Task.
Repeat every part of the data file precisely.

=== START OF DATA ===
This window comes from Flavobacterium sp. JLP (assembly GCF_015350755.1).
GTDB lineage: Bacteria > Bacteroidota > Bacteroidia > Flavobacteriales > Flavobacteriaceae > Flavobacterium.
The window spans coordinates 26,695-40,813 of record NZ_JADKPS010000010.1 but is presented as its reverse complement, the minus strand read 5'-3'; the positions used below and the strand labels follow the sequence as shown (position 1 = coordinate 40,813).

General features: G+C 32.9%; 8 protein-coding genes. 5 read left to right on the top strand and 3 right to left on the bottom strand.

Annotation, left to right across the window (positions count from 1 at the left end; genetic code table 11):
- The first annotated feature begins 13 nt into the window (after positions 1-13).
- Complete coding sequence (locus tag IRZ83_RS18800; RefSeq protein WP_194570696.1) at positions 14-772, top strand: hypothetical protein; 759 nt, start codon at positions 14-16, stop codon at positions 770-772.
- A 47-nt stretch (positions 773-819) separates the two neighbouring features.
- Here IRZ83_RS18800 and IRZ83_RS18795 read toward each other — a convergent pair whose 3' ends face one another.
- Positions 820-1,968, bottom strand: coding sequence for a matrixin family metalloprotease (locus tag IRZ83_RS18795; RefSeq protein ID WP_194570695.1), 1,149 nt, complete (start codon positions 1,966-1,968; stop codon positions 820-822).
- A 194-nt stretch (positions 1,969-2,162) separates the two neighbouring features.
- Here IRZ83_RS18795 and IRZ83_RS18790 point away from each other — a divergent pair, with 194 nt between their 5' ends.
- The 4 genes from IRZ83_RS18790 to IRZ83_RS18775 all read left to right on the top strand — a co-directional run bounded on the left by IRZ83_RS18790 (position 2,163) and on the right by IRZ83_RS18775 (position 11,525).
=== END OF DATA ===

This window comes from Flavobacterium sp. JLP (assembly GCF_015350755.1).
GTDB lineage: Bacteria > Bacteroidota > Bacteroidia > Flavobacteriales > Flavobacteriaceae > Flavobacterium.
The window spans coordinates 26,695-40,813 of record NZ_JADKPS010000010.1 but is presented as its reverse complement, the minus strand read 5'-3'; the positions used below and the strand labels follow the sequence as shown (position 1 = coordinate 40,813).

General features: G+C 32.9%; 8 protein-coding genes. 5 read left to right on the top strand and 3 right to left on the bottom strand.

Annotation, left to right across the window (positions count from 1 at the left end; genetic code table 11):
- The first annotated feature begins 13 nt into the window (after positions 1-13).
- Complete coding sequence (locus tag IRZ83_RS18800; RefSeq protein WP_194570696.1) at positions 14-772, top strand: hypothetical protein; 759 nt, start codon at positions 14-16, stop codon at positions 770-772.
- A 47-nt stretch (positions 773-819) separates the two neighbouring features.
- Here IRZ83_RS18800 and IRZ83_RS18795 read toward each other — a convergent pair whose 3' ends face one another.
- Positions 820-1,968, bottom strand: coding sequence for a matrixin family metalloprotease (locus tag IRZ83_RS18795; RefSeq protein ID WP_194570695.1), 1,149 nt, complete (start codon positions 1,966-1,968; stop codon positions 820-822).
- A 194-nt stretch (positions 1,969-2,162) separates the two neighbouring features.
- Here IRZ83_RS18795 and IRZ83_RS18790 point away from each other — a divergent pair, with 194 nt between their 5' ends.
- The 4 genes from IRZ83_RS18790 to IRZ83_RS18775 all read left to right on the top strand — a co-directional run bounded on the left by IRZ83_RS18790 (position 2,163) and on the right by IRZ83_RS18775 (position 11,525).